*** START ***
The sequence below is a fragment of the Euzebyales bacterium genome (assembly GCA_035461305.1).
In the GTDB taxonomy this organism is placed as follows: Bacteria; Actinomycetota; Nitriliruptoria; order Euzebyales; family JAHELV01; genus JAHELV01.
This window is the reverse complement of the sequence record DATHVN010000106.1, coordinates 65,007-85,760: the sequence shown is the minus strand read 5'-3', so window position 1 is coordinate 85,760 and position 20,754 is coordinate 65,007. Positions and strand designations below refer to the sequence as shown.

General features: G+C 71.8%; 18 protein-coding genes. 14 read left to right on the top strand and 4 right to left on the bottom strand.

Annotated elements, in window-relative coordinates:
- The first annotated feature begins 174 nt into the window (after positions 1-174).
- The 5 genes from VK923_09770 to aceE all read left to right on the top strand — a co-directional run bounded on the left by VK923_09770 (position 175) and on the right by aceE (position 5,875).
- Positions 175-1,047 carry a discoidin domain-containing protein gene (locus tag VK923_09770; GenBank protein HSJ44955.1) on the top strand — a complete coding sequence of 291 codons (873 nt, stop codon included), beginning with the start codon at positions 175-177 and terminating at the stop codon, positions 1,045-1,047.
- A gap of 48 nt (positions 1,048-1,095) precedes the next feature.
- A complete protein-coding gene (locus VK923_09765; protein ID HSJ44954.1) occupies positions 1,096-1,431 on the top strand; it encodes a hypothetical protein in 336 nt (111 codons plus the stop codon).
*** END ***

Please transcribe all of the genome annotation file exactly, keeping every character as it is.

The sequence below is a fragment of the Euzebyales bacterium genome (assembly GCA_035461305.1).
In the GTDB taxonomy this organism is placed as follows: Bacteria; Actinomycetota; Nitriliruptoria; order Euzebyales; family JAHELV01; genus JAHELV01.
This window is the reverse complement of the sequence record DATHVN010000106.1, coordinates 65,007-85,760: the sequence shown is the minus strand read 5'-3', so window position 1 is coordinate 85,760 and position 20,754 is coordinate 65,007. Positions and strand designations below refer to the sequence as shown.

General features: G+C 71.8%; 18 protein-coding genes. 14 read left to right on the top strand and 4 right to left on the bottom strand.

Annotated elements, in window-relative coordinates:
- The first annotated feature begins 174 nt into the window (after positions 1-174).
- The 5 genes from VK923_09770 to aceE all read left to right on the top strand — a co-directional run bounded on the left by VK923_09770 (position 175) and on the right by aceE (position 5,875).
- Positions 175-1,047 carry a discoidin domain-containing protein gene (locus tag VK923_09770; GenBank protein HSJ44955.1) on the top strand — a complete coding sequence of 291 codons (873 nt, stop codon included), beginning with the start codon at positions 175-177 and terminating at the stop codon, positions 1,045-1,047.
- A gap of 48 nt (positions 1,048-1,095) precedes the next feature.
- A complete protein-coding gene (locus VK923_09765; protein ID HSJ44954.1) occupies positions 1,096-1,431 on the top strand; it encodes a hypothetical protein in 336 nt (111 codons plus the stop codon).